Underworld Awakening had no trouble topping a crowded field of new or expanding releases this weekend. Nine years after the action-horror series launched, Underworld 4 took in an estimated $25.4 million from 3,078 locations for the second-highest opening weekend in the franchise’s history. Red Tails also had reason to be happy with its second-place showing while returns for the week’s three other highly-touted features were more modest.
||Extremely Loud & Incredibly Close
||Beauty & the Beast 3D
||Mission: Impossible 4
||The Girl with the Dragon Tattoo
I like to see the guild awards, because the specificity allows for nominees that you won’t see on more general lists. The Art Directors Guild is especially interesting because they separate the films into three categories: period, fantasy, and contemporary. The 15 nominees highlight everything from Oscar favorites Hugo and The Artist, to crowd-pleasers Harry Potter and the Deathly Hallows – Part 2 and Captain America, to poorly received films like Cowboys & Aliens and Pirates of the Caribbean: On Stranger Tides. There’s a similar contrast in the TV nominees between the classy HBO programs you’d expect (Boardwalk Empire, Game of Thrones, and Mildred Pierce) and the critical punching bags American Horror Story and The Playboy Club. The full list of nominees is after the break.
September 11th, like any tragedy, can be easily exploited. It can be exploited for profit, for political gain, and for an easy strike at your emotional soft spots. But it can also be handled in a mature, thoughtful manner like Paul Greengrass‘ United 93. It’s been over ten years since 9/11 and we must start accepting that the event can be used in a story that’s not directly about 9/11. That’s an incredibly tricky proposition because of the easy route to exploiting our national tragedy, and that’s where Stephen Daldry‘s adaptation of Extremely Loud and Incredibly Close seems to be going at its outset. Daldry has to scale a mountain of negative expectations as we struggle to see how 9/11 could be absolutely essential to the story. We must also contend with a painfully affected character played by a child actor gives a off-putting, robotic performance. But Daldry’s brilliant direction ultimately brings the 9/11 plot point and the bizarre lead performance together to create an emotional finale.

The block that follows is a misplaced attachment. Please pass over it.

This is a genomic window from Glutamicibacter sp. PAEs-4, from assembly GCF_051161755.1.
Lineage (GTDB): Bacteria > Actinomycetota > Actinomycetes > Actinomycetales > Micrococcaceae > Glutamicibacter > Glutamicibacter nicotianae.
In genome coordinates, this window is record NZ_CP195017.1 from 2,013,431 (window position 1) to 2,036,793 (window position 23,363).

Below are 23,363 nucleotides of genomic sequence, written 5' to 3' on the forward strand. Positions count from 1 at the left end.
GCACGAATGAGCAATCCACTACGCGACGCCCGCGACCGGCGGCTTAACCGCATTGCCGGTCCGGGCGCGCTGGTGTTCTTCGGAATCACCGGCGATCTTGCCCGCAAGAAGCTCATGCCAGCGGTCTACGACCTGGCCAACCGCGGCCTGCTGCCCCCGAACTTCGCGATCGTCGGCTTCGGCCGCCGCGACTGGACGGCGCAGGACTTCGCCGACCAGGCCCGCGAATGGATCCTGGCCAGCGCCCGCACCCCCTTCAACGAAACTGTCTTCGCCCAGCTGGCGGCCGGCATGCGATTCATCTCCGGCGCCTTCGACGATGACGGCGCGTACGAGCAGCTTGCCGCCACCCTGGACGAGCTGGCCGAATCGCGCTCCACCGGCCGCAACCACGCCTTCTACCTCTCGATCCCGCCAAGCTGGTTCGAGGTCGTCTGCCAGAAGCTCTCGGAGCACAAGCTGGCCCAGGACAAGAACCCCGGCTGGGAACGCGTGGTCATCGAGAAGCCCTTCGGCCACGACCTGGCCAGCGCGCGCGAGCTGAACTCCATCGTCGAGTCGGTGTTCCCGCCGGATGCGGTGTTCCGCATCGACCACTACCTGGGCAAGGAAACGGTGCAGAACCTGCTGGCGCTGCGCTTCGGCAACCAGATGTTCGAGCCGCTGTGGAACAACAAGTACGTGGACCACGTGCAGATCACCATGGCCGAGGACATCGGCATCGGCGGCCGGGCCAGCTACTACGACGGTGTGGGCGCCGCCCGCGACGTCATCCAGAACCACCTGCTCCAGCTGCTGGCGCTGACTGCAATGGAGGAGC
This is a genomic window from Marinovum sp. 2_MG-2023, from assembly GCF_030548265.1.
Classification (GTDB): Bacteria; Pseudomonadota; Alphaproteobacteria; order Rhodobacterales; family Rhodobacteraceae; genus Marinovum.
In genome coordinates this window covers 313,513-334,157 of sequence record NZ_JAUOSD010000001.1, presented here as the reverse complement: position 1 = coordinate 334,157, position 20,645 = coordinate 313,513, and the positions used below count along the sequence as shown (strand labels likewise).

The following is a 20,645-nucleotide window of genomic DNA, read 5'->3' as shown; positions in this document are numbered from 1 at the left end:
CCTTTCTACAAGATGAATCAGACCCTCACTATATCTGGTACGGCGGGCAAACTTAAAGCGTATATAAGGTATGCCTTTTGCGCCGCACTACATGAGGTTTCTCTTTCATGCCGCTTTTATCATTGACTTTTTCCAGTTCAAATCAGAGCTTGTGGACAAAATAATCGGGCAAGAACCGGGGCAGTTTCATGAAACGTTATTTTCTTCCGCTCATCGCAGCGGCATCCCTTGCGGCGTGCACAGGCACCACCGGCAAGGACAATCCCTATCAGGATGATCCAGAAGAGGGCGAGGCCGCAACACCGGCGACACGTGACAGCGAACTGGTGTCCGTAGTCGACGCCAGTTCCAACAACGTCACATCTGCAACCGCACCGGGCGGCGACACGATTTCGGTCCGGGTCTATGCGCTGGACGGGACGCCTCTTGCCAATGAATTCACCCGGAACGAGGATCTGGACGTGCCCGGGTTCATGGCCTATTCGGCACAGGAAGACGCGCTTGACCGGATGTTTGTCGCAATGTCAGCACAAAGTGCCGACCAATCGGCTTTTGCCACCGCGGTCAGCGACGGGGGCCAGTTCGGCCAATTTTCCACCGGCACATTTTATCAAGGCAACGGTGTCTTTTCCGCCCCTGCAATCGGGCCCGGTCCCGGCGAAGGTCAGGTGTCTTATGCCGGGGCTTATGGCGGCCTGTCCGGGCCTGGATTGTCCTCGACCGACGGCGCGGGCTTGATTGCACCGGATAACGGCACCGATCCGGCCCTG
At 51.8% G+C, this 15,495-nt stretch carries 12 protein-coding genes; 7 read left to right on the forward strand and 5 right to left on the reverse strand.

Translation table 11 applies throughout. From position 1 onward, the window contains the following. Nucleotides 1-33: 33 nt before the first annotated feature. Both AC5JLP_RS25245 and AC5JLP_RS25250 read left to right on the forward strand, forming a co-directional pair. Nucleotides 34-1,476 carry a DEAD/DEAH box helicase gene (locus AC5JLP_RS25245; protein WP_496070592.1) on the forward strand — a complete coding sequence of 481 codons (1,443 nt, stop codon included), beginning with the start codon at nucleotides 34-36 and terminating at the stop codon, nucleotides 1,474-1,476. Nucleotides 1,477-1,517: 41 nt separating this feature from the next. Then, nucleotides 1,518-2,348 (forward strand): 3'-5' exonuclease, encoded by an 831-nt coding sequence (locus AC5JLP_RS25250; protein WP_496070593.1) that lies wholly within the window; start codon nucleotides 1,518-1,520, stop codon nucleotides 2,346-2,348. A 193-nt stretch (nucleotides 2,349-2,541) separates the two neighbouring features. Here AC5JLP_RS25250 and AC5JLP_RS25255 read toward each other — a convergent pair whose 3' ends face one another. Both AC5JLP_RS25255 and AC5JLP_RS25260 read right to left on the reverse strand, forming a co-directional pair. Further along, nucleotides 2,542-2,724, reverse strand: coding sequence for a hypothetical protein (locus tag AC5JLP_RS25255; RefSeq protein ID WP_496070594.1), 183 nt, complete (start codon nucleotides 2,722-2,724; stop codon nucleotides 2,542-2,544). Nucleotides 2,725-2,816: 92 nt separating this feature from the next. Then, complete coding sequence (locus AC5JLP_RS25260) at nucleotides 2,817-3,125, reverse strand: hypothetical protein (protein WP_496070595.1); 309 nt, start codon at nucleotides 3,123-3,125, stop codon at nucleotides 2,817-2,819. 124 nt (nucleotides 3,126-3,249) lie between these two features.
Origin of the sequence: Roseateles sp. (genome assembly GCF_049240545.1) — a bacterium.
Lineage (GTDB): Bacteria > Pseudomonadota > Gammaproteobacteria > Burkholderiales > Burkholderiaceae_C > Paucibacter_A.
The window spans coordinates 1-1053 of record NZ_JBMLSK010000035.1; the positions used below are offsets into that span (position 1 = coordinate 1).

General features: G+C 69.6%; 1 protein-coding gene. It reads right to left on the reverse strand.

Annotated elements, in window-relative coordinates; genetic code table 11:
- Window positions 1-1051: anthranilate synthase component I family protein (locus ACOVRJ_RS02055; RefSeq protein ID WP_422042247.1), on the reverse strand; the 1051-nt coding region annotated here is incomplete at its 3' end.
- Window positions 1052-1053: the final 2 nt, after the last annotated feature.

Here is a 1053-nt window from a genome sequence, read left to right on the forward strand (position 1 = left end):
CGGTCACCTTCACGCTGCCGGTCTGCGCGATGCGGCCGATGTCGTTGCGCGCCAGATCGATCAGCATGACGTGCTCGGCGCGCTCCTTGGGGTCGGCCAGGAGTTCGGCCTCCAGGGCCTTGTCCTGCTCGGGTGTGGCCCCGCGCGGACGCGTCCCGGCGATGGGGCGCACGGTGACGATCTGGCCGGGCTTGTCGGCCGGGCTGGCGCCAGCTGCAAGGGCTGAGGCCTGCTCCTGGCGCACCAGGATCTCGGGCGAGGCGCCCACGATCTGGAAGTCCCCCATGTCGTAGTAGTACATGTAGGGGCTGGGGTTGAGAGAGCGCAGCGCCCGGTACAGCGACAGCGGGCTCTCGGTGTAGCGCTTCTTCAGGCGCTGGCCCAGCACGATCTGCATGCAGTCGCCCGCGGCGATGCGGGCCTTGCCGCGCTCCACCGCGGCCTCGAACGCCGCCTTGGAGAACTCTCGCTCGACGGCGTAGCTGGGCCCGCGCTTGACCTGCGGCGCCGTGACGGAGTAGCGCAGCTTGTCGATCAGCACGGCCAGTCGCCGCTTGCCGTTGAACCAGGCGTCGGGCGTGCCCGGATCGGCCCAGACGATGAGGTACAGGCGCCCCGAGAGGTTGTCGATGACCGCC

As the 84th Academy Awards move closer, we’re starting to get a better sense of how things will pan out. We recently shared the 39 songs that will contend for the Best Original Song category, and now the Academy has announced the 97 original scores eligible for the Best Original Score award. AMPAS is notoriously picky when it comes to eligibility in this category, and as we feared the scores for both Drive and Attack the Block have been deemed ineligible. Also disappointing is the ineligibility of Alexandre Desplat’s mesmerizing score for The Tree of Life.
While it’s upsetting to see some of the year’s best work side-lined, there’s plenty to be happy about. I was a huge fan of Howard Shore’s work in Hugo and Trent Reznor and Atticus Ross’s score for The Girl with the Dragon Tattoo, as well as The Chemical Brothers’ brilliant work in the criminally underseen Hanna. Hit the jump for the full list, as well as who I think will make the cut.
This awards season, the fastest way to a critic’s heart is probably through their passion. Hugo was named the Best Picture by the National Board of Review, and The Artist received the top prize from the NYFCO and BFCA. Both films now lead the Broadcast Film Critics Association’s Critics Choice Awards with 11 nominations a piece. The other nominees for Best Picture were The Descendants, Drive (which looks like it’s not going out of this awards season without a fight), Extremely Loud & Incredibly Close, The Help, Midnight in Paris (thought this would be doing a little stronger, but it’s still hanging in there), Moneyball, The Tree of Life, and War Horse.
Other noteworthy nominations include Andy Serkis for Best Supporting Actor (Rise of the Planet of the Apes), and allowing six nominees in the acting categories allows me to forego anger over most snubs (John Hawkes for Martha Marcy May Marlene deserves as Best Supporting Actor nomination over Nick Nolte for Warriror). Hit the jump for the full list of nominees. Winners will be announced on January 12th.